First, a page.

An epic 10-year search for Midwest fans who saw Buddy Holly's final tour
Sevan Garabedian from Montreal, Canada, has spent the last decade tracking down fans who attended iconic rocker Buddy Holly's final "Winter Dance Party" tour in 1959 in cities around the Midwest. Holly and other stars died in a plane crash on Feb. 3, 1959, north of Clear Lake, Iowa. Wochit
Apologies to all my fellow Iowans who live with me in the balmy lower half of Iowa, below U.S. Highway 30, but I have to brag about this mild winter. I’m happy to report that until this week my snow blower remained untouched in the garage.
Sorry to jinx it.
This is the time of year when I tend to dwell most on winter weather. Because I’ve never been colder in my life than in the first hour of Feb. 3, 2009, when I stood in the middle of a frozen field north of Clear Lake in far northern Iowa. A bitter gale flayed my skin on that subzero night.
The only thing that saved me was a massive bonfire set ablaze to protect me and all the other idiots from hypothermia. We had convened to observe the 50th anniversary of “The Day the Music Died” at the exact spot where Buddy Holly, Ritchie Valens, J.P. “The Big Bopper" Richardson and pilot Roger Peterson crashed in 1959. The prototypical rockers had just wrapped a concert at the Surf Ballroom in Clear Lake.
Our bundled-up anniversary gaggle eight years ago warbled through Don McLean’s “American Pie,” the 1971 hit song in tribute to the tragedy. Numb fingers fumbled with a whiskey bottle that was passed around the shivering circle. I was busy recording shaky video footage. At the precise moment of the 1959 crash, just after 1 a.m., some tourists’ plane flew overhead as if hoping to commune with lingering ghosts in the sky.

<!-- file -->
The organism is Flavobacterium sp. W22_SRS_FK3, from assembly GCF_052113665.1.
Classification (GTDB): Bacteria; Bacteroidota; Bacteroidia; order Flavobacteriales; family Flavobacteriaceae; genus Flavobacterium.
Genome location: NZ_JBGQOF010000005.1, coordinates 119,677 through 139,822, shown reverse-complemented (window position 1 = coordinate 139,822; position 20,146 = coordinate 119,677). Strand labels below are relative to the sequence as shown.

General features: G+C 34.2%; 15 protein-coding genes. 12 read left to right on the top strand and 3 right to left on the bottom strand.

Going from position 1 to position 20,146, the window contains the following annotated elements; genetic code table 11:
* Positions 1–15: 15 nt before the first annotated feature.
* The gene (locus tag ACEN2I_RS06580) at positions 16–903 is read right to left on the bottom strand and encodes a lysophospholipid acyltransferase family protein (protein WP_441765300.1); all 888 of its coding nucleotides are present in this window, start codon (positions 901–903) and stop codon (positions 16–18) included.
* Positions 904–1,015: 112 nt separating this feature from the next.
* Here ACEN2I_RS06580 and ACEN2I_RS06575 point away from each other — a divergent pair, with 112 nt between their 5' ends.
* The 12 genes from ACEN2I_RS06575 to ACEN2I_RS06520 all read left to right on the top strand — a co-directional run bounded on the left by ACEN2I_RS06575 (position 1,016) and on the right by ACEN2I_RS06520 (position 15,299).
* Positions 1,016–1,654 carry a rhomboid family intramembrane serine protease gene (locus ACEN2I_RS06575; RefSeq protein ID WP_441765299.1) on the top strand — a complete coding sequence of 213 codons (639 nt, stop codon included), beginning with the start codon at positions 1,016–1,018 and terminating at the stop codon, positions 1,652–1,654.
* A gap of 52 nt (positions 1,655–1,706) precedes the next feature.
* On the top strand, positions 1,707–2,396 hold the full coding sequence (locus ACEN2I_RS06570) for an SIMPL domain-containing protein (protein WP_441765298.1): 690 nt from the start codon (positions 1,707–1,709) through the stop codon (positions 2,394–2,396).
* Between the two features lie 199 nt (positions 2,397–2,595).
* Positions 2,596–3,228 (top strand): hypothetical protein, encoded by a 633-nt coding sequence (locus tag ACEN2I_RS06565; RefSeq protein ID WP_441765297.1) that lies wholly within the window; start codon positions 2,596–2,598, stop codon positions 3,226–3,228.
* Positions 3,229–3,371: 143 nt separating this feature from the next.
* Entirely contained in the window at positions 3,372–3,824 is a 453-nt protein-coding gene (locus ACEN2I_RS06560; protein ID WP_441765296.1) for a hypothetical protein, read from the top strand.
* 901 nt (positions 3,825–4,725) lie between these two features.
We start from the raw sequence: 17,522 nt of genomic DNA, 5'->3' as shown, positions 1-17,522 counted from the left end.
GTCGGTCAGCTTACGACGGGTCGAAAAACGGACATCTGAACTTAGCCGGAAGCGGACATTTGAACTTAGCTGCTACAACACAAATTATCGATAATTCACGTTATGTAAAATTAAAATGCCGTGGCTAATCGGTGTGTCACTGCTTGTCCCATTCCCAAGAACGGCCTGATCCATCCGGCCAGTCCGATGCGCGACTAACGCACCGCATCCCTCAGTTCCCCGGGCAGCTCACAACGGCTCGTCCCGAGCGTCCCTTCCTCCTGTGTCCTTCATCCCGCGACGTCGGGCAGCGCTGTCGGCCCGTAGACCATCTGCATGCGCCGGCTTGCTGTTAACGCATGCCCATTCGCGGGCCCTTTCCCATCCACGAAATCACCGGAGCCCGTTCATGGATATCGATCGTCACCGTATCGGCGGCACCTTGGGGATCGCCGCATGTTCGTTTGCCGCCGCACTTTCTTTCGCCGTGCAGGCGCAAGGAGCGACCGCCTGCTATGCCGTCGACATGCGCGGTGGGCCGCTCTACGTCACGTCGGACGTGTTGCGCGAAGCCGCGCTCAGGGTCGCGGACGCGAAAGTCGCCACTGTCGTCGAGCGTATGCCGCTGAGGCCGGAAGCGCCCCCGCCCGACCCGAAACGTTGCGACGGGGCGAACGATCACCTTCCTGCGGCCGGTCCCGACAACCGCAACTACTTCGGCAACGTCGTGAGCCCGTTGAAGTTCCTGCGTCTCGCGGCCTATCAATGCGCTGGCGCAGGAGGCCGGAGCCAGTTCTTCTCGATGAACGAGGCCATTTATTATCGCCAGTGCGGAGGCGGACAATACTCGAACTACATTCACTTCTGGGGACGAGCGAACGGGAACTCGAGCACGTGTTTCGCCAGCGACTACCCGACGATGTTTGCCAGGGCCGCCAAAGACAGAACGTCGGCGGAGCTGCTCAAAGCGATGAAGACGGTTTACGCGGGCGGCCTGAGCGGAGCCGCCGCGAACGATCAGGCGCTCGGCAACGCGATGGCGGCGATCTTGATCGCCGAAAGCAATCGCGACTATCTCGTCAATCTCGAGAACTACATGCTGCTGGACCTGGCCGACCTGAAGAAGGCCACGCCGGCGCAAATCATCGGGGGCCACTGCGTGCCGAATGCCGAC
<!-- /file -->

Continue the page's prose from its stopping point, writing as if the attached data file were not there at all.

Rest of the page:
I counted myself lucky to retain the feeling in all my extremities, let alone sense any otherworldly presence.
A thick-skinned Canadian named Sevan Garabedian also trudged his way through the snow to the crash site that year and has made routine pilgrimages to Clear Lake. It was 2004 when he first boarded a bus from his home in Montreal. He was dropped off at the Mason City airport, expecting to hail a cab.
Whoops: Welcome to Iowa! Fortunately, he was able to hitch a ride into town with a nice stranger.
The 41-year-old jewelry broker obviously isn’t a child of the ‘50s. He got hooked on oldies rock by accident during the early '90s grunge boom when his favorite pop radio station suddenly switched formats and began blaring the Everly Brothers. The founding rock era’s raw authenticity and deft touch with a simple melody entranced him.
Then at a local flea market he spotted a commemorative poster for the final “Winter Dance Party” concert with Holly and company in 1959 in Clear Lake.
Thus began his utter immersion in the minutiae of that culturally seismic Midwest winter of 1959.
“This plane crash, it symbolized the end of the innocence,” Garabedian said.
In 2007 in Clear Lake he met fellow fan Jim McCool of Madison, Wis. The two teamed up on an ambitious project: They would lovingly craft an authoritative, full-length video documentary of that landmark tour.